This is nothing new. Perhaps the best solution I've seen that does roughly the same thing and that makes synchronization between the local and network-based storage (and just requires a low-overhead local HTTP server) is Userland's Radio blogging solution (credit to Dave Winer). More and more, solution providers will recognize the genius in that design as they look to deal with the offline problem as elegantly as possible given today's constraints. Radio even works across platforms (Mac and Windows).

Short-term, relying on the thickness of a desktop or notebook to solve the offline problem make sense since we all seem to be happy to keep mainframe-like compute power nearby. Longer term, I expect lighter-weight solutions to emerge; ones where the persistence mechanism for both code and data is a USB key (or something like it) and, instead of taking a notebook computer with you everywhere, you just carry your USB key and plug it in to whatever "kiosk" is nearby (note, a kiosk could be mounted into the seatbacks on aircraft and the tray in front of you could easily have two sides: one is flat and the other is a keyboard).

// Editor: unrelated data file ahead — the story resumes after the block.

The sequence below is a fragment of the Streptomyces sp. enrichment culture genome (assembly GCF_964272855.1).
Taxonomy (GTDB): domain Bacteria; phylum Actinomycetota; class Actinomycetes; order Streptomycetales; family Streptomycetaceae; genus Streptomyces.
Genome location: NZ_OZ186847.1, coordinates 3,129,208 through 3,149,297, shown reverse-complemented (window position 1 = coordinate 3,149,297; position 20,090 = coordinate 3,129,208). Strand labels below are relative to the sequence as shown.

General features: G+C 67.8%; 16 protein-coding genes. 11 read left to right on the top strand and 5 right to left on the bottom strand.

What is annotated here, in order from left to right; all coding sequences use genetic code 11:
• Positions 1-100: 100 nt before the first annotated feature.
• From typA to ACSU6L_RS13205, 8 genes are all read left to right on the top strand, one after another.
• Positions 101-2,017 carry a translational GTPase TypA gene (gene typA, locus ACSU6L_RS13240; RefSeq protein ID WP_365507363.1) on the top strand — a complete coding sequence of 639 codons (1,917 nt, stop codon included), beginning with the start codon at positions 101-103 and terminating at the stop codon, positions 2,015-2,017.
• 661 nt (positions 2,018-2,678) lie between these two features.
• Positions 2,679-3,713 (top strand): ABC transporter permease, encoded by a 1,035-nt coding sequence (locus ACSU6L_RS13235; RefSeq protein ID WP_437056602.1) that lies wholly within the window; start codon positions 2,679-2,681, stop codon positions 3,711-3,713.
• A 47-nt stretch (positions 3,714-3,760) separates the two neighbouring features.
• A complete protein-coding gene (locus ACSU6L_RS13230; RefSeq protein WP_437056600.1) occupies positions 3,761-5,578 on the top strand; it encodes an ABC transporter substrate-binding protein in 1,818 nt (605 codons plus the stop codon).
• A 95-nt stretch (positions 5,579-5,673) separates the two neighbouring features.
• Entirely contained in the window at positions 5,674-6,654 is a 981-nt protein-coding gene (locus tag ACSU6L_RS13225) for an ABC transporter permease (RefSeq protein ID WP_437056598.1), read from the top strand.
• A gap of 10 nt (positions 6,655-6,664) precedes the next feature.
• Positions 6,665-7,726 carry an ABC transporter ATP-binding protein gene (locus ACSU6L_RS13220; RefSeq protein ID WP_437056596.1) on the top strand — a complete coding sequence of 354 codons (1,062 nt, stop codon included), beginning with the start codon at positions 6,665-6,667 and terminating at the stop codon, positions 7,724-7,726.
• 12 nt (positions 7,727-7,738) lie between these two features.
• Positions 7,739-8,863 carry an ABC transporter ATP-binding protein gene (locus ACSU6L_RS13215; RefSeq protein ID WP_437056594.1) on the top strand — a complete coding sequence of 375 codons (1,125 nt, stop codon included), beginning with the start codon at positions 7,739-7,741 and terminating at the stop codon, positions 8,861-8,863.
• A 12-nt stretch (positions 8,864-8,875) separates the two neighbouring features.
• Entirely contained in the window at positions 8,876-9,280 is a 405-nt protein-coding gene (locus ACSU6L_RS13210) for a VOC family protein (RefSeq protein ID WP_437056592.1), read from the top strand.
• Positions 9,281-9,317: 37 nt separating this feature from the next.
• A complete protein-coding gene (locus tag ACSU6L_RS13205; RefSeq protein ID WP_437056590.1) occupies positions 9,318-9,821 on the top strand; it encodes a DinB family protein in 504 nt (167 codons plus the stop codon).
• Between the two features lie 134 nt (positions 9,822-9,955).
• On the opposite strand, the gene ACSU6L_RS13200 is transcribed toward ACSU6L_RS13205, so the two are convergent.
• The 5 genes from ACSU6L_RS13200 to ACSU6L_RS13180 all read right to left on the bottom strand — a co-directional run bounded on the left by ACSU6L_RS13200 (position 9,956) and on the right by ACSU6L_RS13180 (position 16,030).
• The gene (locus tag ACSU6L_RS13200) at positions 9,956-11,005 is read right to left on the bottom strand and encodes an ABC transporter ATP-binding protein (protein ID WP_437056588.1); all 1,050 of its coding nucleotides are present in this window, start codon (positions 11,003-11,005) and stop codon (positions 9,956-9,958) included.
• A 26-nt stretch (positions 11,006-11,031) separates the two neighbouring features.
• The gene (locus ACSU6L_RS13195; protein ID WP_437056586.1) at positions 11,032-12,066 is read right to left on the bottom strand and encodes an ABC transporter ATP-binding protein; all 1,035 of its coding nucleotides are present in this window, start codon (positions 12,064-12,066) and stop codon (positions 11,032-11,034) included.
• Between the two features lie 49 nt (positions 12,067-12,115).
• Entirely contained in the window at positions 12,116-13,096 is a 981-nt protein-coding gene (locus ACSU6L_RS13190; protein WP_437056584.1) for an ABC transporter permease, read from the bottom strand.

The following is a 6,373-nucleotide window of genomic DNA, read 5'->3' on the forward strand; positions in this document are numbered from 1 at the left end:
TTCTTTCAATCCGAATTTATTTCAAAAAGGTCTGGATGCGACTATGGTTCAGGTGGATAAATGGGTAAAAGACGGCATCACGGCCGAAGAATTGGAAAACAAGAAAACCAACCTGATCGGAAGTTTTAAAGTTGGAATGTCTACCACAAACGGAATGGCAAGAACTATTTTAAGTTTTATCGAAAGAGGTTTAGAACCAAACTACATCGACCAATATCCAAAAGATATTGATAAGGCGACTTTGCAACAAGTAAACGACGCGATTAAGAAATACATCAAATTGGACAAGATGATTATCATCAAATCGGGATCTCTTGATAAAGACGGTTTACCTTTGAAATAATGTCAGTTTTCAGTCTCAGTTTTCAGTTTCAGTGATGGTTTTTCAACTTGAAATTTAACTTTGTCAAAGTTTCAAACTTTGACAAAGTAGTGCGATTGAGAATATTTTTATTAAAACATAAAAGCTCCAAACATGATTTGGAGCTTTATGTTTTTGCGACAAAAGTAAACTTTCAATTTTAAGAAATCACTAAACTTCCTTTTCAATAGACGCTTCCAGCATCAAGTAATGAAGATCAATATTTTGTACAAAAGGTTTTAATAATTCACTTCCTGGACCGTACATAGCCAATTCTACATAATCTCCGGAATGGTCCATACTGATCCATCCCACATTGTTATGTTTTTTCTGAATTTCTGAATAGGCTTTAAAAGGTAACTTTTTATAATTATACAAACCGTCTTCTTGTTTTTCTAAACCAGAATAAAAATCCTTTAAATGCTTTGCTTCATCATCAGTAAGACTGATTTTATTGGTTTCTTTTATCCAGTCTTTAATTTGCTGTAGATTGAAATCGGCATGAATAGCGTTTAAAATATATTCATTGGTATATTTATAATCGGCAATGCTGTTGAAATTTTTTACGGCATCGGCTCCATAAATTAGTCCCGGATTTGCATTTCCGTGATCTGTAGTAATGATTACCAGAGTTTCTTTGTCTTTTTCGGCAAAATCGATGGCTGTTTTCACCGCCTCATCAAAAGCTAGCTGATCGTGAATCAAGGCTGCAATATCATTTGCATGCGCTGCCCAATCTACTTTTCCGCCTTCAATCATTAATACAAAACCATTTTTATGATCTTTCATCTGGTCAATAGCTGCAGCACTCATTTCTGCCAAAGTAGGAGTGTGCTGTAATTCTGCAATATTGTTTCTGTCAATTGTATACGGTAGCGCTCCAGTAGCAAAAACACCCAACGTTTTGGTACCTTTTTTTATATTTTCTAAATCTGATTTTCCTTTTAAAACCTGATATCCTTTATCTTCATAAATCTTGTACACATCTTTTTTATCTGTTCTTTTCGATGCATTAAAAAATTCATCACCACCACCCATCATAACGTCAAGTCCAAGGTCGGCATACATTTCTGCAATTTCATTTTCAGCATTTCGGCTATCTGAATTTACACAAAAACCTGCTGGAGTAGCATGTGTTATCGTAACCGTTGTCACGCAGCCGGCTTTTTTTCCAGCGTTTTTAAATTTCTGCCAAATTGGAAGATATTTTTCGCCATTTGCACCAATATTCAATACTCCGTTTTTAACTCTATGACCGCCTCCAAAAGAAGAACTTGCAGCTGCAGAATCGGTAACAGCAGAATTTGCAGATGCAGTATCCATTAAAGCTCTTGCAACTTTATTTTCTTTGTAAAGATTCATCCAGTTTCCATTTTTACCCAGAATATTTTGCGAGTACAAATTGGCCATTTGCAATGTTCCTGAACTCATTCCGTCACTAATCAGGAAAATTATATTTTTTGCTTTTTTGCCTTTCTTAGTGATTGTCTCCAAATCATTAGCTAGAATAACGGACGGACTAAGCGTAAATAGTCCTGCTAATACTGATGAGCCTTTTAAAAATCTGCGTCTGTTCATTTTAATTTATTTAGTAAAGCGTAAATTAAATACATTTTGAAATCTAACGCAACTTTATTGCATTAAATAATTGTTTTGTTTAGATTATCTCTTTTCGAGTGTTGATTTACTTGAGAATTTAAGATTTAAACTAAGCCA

A world like that implies the ubiquity of certain technologies in certain contexts (most of which doesn't exist yet). In terms of interfacing public compute facilities with portable memory, is USB the transport? For the code in that memory to work everywhere, what's the ubiquitious execution environment that would accompany every browser? The three leading choices are Java, .Net, and Flash. Francois Orsini has already demonstrated, using a Web-based tax application, how Java could enable something of this nature. But we're a long ways off from seeing that sort of infrastructure turn up everywhere it's needed. In the meantime, harnessing the power of Windows, Mac OS, or desktop Linux to solve the off-line problem makes perfect sense.